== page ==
It's pouring outside. Since the roof over your head is the best protection from the elements, I decided to look into what types of roofing materials are commonly used to do the job right.
There're all kinds of roof shapes from flat to saw-tooth, to barrel, to onion dome. There's such a thing as a "rainbow" roof and a gable roof with catslide. The main forces influencing the shape are the climate and the materials available for the roof structure and outer covering.
Factors to consider when shopping for various types of roofing materials:
Appearance: color, texture
Building code requirements
Traditional use / Neighboring buildings
Price of new roofing materials
Cost of demolition and repair of the supporting structure (if you are remodeling)
Cost of installation (greatly depends on variations in rooflines: multiple chimneys, turrets, skylights)
The most popular types of roofing materials are:
Asphalt shingles are most popular because of cost and ease of installation; they are not very durable
Slate is one of the oldest roofing materials; it is very durable -- lasts for centuries. However, it's very expensive and heavy. The existing structure might be inadequate to carry the load of a new slate roof.
Wood shingles and shakes have been the main choice for centuries. They have low fire resistance (unless treated with a fire retardant) and a short lifespan. In some areas fire codes forbid its use. Life expectancy is approximately the same as asphalt shingles (25-year range), but they cost twice as much.
Plastic Polymer shingles resemble either wood shakes or slate.
Clay tiles (Spanish Colonial and Mission styles) are heavy, brittle and expensive, but they have the charm and last a long time.
Concrete tiles have similar properties as clay tiles (minus the charm), but are less expensive.
Asphalt roll roofing comes in large sheets generally fused in some way.
Corrugated galvanized steel is lightweight, lasts longer than asphalt and is more wind-resistant. It absorbs a third less heat than asphalt.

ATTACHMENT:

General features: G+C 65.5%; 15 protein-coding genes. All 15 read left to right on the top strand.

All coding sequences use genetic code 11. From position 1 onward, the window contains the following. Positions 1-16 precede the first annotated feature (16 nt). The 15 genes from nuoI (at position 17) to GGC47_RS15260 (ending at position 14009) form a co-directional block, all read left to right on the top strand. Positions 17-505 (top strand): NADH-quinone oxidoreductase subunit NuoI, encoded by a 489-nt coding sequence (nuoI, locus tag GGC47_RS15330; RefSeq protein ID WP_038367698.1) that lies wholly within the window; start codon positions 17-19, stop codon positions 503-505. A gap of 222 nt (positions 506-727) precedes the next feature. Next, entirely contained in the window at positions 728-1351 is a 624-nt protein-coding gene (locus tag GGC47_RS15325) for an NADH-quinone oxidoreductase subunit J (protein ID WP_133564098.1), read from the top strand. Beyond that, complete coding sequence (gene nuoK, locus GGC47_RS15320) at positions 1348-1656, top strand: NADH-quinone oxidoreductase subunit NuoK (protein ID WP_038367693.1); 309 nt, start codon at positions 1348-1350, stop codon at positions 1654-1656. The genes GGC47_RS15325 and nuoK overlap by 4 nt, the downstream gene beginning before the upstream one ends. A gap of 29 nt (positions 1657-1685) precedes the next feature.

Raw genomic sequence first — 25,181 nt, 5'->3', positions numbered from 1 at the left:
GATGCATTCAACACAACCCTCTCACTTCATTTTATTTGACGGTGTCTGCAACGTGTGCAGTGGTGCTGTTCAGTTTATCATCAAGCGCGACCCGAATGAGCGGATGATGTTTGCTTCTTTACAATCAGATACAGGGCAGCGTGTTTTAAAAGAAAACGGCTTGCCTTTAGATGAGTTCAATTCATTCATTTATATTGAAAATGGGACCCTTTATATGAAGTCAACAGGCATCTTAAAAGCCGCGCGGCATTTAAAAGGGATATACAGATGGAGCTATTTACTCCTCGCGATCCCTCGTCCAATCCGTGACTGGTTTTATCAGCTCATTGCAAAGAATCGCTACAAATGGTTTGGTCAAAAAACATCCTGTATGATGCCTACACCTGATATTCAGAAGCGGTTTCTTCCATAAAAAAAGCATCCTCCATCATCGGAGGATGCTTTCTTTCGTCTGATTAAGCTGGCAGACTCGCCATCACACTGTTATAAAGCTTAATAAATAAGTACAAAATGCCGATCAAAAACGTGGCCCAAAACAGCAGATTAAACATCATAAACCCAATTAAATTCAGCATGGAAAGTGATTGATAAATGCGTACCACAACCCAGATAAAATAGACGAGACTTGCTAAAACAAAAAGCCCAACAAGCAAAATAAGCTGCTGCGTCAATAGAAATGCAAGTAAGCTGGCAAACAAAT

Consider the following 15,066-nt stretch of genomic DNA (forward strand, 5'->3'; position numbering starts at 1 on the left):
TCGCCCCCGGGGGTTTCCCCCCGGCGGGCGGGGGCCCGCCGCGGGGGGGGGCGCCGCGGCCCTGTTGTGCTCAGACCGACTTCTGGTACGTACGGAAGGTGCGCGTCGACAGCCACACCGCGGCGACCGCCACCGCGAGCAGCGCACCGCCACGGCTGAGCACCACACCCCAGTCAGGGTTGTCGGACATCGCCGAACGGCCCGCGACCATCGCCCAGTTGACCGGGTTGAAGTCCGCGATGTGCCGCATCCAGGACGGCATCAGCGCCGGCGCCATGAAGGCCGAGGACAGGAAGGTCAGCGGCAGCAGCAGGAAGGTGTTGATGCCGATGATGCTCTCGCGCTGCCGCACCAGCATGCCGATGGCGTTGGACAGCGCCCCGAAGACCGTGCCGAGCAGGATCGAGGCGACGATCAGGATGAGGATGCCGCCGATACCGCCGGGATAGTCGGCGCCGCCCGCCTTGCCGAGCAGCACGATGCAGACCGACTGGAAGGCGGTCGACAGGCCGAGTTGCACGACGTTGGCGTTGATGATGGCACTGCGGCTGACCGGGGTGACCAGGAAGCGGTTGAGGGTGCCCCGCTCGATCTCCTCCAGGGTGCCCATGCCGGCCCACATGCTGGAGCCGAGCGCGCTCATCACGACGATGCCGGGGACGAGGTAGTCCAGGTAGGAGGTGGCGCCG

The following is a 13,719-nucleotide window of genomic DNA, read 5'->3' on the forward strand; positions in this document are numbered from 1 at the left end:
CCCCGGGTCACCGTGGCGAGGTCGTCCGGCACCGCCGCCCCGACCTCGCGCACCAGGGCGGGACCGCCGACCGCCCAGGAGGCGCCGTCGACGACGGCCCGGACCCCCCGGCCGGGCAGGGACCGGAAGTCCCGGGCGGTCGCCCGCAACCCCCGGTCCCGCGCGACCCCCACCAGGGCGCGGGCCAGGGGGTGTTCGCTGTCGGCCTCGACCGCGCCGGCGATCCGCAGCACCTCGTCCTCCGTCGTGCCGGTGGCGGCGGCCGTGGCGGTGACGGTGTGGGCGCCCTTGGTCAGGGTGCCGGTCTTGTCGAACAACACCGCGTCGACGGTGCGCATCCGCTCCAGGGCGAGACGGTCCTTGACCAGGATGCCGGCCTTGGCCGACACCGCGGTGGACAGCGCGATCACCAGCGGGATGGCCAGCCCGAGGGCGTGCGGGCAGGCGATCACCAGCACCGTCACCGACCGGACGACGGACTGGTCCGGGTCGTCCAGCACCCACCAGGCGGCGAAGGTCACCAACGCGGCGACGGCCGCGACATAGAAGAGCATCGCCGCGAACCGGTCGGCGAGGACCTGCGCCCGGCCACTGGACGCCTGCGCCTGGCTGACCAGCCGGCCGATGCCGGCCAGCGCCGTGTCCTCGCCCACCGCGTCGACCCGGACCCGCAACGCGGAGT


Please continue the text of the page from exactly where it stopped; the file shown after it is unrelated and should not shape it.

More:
Copper is durable and easy to work with. It is corrosion resistant and can be curved, (making it a choice material for onion domes - JK). The article "The Glory of Copper" in Metal Roofing Magazine, December 2002/January 2003 states that "tests on European copper roofs from the 18th Century showed that, in theory, copper roofs can last one thousand years."
Lead is used on the vaulted roofs of Kimbell Art Museum by Louis Kahn for its natural finish with a dull sheen. It complements the walls of travertine and concrete in tone.
Although this post was inspired by rain, I wrote it with Nataliya in mind. I think she is Russian, like me. Hence the onion dome reference. She wrote to me after buying her "first own house!!" The house was built in 1928. It is located in a very small town near Lincoln, NE. I am her architect on demand.
I specialize in providing advice without strings. Please do not hesitate to contact me. Write to me about types of roofing materials you are considering. Actually, don't hesitate to ask about anything else if it has to do with your DIY home improvement projects.
Alla is an architect on demand advising DIY home improvement enthusiasts online.
This post originally appeared on allaDIYally.com